Speaking Truth to Power: Confidential Informants and Police Investigations
Authors: Dean A. Dabney and Richard Tewksbury
Publisher: Oakland, CA: University of California Press, 2016. 232p.
Reviewer: Jon M. Shane | May 2017
When most people think of confidential informants (CIs), a shadowy image likely comes to mind; someone who has been coopted by an equally mysterious government figure who is, together with the CI, trying to uproot some criminal enterprise. As with most aspects of policing, the fictional world is more alluring and exciting than the real world. So too is the world of CIs. To get the real-feel between CIs and the police, it takes a treatment like that which Dabney and Tewksbury have compiled. This book is an in-depth ethnography of the “lived experiences” of police officers who use CIs in two U.S. cities. The authors spent considerable time interviewing and being embedded with investigators who, as part of their responsibilities, cultivate and use CIs during criminal investigations. The authors’ methodology sets their work apart from previous literature by describing and interpreting those “lived experiences” as the officers attach a sense of self-worth and value to their work, while acknowledging the dangers from such a treacherous lot. What they have prepared is an excellent work that earns its rightful place alongside other scholarly CI literature such as that by Peter K. Manning (The Narcs’ Game: Organizational and Informational Limits on Drug Law Enforcement, Waveland Press, 2004) and Martin Innes (‘Professionalizing’ the role of the police informant: The British experience, Policing and Society, 2000). The book has eight chapters that flow chronologically from identifying the various types of CIs that work with law enforcement to the benefits and pitfalls of working with Cis, and concludes with a summary of the theoretical and policy implications of working with CIs.
The book contributes nicely to the ethnographic literature on policing by providing a deep interpretive account of what the authors call “the game.” The “game” is the complex interaction between CIs (who quite frequently lead troublesome inner-city lives on the “streets”) and police officers, whose worldview is shaped by a subcultural ethos of solidarity and secrecy derived from real and symbolic assailants as well as from the organization in which they are embedded. Life inside the “game” is a competitive enterprise of ferreting out crime and criminality through two processes: working existing investigations (reactive) and generating new cases (proactive). As police officers stake their cases, and careers, on CIs, there is a constant tension and leeriness of trust and legitimacy between the officers and the CIs; to put it mildly, their relationship is, at best, tenuous. The work by the police in closing cases is situated inside an “information exchange,” where the motives of the CIs and the officers are categorized into a matrix that shapes the circumstances under which information is collected. The matrix guides the understanding of the types of informants police are likely to encounter (e.g., cooperating sources, unwitting sources and civic-minded informers) as police officers use them as a piece of “equipment” to develop investigations. Each type of informant poses a challenge to police management, so knowing the CI’s motivation helps the officers with recruitment and maintaining a stable relationship. Examining a CIs motivation from the outset and understanding how that motivation can intersect in difficult ways with institutional pressures to solve crimes, provides officers with a foundation for how intentional and unintentional wrongdoing can arise, and the consequences of poor judgement.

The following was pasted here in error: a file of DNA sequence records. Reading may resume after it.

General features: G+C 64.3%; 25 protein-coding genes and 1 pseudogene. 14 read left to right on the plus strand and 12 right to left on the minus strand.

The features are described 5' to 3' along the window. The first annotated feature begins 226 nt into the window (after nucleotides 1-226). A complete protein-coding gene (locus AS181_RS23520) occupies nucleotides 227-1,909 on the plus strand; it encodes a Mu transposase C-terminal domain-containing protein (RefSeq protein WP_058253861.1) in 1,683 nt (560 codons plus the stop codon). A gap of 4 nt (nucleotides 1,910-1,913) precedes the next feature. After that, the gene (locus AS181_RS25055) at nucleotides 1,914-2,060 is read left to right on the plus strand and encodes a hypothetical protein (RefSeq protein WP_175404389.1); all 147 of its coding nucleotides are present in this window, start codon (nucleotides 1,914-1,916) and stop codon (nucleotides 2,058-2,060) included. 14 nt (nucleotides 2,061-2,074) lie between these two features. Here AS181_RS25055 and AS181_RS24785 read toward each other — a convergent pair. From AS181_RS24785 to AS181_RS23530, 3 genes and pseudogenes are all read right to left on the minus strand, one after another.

Although the police officers in the study describe how useful CIs can be to their investigations, they also note that the bureaucracy in which they are situated imposes formal policy prescriptions for working with CIs that impinge on their cases. Through established agency policy, the organization demands that the officers account for the CI through a formal registration process. However, many CIs eschew the prospect of having their personal pedigree formally documented for fear of intentional or unintentional leaks by officers that could expose them. Since the pressures of criminal investigations are ever-present, the officers are catapulted into a dilemma: formally register the CI and abide by the policy, which provides protections for the officer and the CI and enables the officer to document the information obtained from the CI, but that may chill the relationship between the officer and the CI due to its formality. Or, forego the registration and assume the risks of using the CI informally, where the information obtained cannot be formally documented, but still has investigative value. A significant question that arises in this informal setting is: how do officers explain where they obtained the information when they cannot attribute it to the CI? The officers readily acknowledge this dilemma and some are willing to informally use CIs under certain circumstances, but they are also well aware of the pitfalls of doing so. When used informally, CIs cannot be financially compensated, which partly disincentivizes them, but perhaps more importantly, exposes the officer to liability (such as when the officer acts outside of the scope of his or her employment and agency policy). This is just one of the many informalities of police work; although officers understand that CIs may bite them at any time with accusations of impropriety (e.g., paying the CI with drugs; coercing the CI into sex; stealing from the CI), they are willing to accept this risk in certain situations in the interest of controlling crime, which, albeit unstated in the text, hints at “noble cause corruption”—an ethical position that suggests sometimes police officers use unethical or illegal means to achieve desirable ends, a goal that appears to benefit the greater good.